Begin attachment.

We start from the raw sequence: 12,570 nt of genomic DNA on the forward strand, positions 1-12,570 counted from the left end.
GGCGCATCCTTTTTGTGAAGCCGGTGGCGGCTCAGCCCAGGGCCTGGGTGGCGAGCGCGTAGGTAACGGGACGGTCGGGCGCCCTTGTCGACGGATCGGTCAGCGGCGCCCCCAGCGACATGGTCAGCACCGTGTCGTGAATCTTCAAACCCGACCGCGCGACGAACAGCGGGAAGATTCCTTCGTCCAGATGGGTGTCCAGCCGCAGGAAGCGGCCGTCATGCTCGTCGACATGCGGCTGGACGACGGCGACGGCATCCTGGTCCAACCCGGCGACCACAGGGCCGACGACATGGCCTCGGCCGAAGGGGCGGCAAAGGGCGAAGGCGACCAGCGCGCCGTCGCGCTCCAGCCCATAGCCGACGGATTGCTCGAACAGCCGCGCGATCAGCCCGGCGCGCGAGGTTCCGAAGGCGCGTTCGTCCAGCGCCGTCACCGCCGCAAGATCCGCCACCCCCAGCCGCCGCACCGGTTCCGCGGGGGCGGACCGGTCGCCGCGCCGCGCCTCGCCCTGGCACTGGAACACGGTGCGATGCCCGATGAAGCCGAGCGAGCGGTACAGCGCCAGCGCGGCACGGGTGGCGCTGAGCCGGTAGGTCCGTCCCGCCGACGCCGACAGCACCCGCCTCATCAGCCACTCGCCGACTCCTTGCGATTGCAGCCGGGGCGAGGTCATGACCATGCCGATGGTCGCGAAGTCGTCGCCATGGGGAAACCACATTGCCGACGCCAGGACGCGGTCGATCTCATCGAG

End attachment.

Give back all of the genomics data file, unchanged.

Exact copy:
We start from the raw sequence: 12,570 nt of genomic DNA on the forward strand, positions 1-12,570 counted from the left end.
GGCGCATCCTTTTTGTGAAGCCGGTGGCGGCTCAGCCCAGGGCCTGGGTGGCGAGCGCGTAGGTAACGGGACGGTCGGGCGCCCTTGTCGACGGATCGGTCAGCGGCGCCCCCAGCGACATGGTCAGCACCGTGTCGTGAATCTTCAAACCCGACCGCGCGACGAACAGCGGGAAGATTCCTTCGTCCAGATGGGTGTCCAGCCGCAGGAAGCGGCCGTCATGCTCGTCGACATGCGGCTGGACGACGGCGACGGCATCCTGGTCCAACCCGGCGACCACAGGGCCGACGACATGGCCTCGGCCGAAGGGGCGGCAAAGGGCGAAGGCGACCAGCGCGCCGTCGCGCTCCAGCCCATAGCCGACGGATTGCTCGAACAGCCGCGCGATCAGCCCGGCGCGCGAGGTTCCGAAGGCGCGTTCGTCCAGCGCCGTCACCGCCGCAAGATCCGCCACCCCCAGCCGCCGCACCGGTTCCGCGGGGGCGGACCGGTCGCCGCGCCGCGCCTCGCCCTGGCACTGGAACACGGTGCGATGCCCGATGAAGCCGAGCGAGCGGTACAGCGCCAGCGCGGCACGGGTGGCGCTGAGCCGGTAGGTCCGTCCCGCCGACGCCGACAGCACCCGCCTCATCAGCCACTCGCCGACTCCTTGCGATTGCAGCCGGGGCGAGGTCATGACCATGCCGATGGTCGCGAAGTCGTCGCCATGGGGAAACCACATTGCCGACGCCAGGACGCGGTCGATCTCATCGAG